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Diffrential Pressure Switch
Need help on the Differential pressure switch installation and working.
By Hamad Sultan on 19 December, 2009 - 2:30 am

HI Friends,

I am working in oil and gas department. Here gas turbine are operated to compress the gas and then transmit it. Here in the control of turbine the FLAME OUT protection is used also through the logic. But The input from that protection in to PLC is differential pressure switch which is connected as under.

The LOW side of the switch is directly connected to the Compressor discharge pressure and the HIGH side of the switch is connected with the same line but a orifice is installed between high side and the input of the Compressor discharge pressure. So in short A PCD LINE DIRECTLY CONNECTED WITH LOW SIDE AND VIA ORIFICE CONNECTED TO HIGH SIDE.

The size of the orifice is 0.009 inch or 0.023MM.

And the switch rating is 6 PSID INCREASING and 4 PSID decreasing.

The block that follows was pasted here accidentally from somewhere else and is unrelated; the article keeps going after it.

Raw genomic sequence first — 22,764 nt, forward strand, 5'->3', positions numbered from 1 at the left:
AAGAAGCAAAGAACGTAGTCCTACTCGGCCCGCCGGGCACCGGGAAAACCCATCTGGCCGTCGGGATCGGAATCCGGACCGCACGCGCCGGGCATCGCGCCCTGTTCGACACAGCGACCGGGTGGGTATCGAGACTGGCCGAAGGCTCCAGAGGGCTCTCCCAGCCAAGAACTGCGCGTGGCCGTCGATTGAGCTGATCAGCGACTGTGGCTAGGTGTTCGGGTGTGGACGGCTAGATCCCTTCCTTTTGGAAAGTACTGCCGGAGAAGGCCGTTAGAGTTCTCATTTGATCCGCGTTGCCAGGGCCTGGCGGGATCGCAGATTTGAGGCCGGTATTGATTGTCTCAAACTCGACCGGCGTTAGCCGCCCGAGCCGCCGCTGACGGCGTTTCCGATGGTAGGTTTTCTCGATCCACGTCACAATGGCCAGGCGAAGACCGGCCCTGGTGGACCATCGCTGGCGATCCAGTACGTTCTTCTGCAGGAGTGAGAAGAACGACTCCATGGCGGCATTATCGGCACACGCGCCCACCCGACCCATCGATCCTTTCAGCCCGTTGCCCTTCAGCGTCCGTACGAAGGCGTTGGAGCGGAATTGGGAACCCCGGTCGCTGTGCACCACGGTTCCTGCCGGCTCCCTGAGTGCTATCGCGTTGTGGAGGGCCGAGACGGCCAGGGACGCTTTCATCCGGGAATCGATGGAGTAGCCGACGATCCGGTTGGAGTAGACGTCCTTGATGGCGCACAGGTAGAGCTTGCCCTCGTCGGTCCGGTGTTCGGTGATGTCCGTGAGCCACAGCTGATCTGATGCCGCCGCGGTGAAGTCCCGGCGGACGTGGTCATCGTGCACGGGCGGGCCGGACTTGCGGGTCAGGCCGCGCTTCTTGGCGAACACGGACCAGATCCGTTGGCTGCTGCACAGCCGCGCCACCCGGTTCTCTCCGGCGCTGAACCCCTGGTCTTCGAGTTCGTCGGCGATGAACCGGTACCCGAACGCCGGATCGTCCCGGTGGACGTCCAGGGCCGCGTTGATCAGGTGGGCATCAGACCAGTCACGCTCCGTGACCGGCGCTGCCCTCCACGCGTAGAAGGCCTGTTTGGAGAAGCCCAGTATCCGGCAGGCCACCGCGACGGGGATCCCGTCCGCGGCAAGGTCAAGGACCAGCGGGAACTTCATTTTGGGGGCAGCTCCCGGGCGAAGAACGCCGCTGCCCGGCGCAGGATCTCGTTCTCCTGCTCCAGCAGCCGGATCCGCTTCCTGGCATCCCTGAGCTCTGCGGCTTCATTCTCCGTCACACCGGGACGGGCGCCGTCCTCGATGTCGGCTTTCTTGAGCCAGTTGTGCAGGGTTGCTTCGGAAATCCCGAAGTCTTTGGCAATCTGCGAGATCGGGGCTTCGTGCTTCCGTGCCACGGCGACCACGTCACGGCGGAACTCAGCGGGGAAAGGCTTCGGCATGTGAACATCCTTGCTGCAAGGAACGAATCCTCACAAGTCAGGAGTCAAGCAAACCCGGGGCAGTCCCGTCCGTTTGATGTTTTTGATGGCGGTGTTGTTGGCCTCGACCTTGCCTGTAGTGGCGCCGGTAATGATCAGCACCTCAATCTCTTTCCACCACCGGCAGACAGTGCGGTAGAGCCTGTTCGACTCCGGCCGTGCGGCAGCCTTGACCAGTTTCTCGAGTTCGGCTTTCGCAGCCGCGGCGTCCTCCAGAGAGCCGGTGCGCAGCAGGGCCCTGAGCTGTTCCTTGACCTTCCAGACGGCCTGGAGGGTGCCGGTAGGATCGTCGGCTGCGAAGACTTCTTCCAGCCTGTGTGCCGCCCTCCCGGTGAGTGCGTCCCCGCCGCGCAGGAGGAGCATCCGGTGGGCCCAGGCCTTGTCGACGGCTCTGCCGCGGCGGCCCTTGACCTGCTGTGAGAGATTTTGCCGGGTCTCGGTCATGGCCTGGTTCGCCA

how it works and what is the effect if pcd is 60 PSi? Help me in that issue

Thanking you i will remain

Friends please help me on this issue

A picture is worth a thousand words. I tried to sketch it out but I did not understand exactly what the connections were or where the orifice is.

Please sketch/draw the mechanical configuration and post it somewhere publicly accessible, like, and put a link here, so that we can see what the exact layout is.

I've started to reply a couple of times, but I can't really understand where this switch is mounted. Is it on the gas turbine axial compressor or on the gas compressor which is driven by the gas turbine?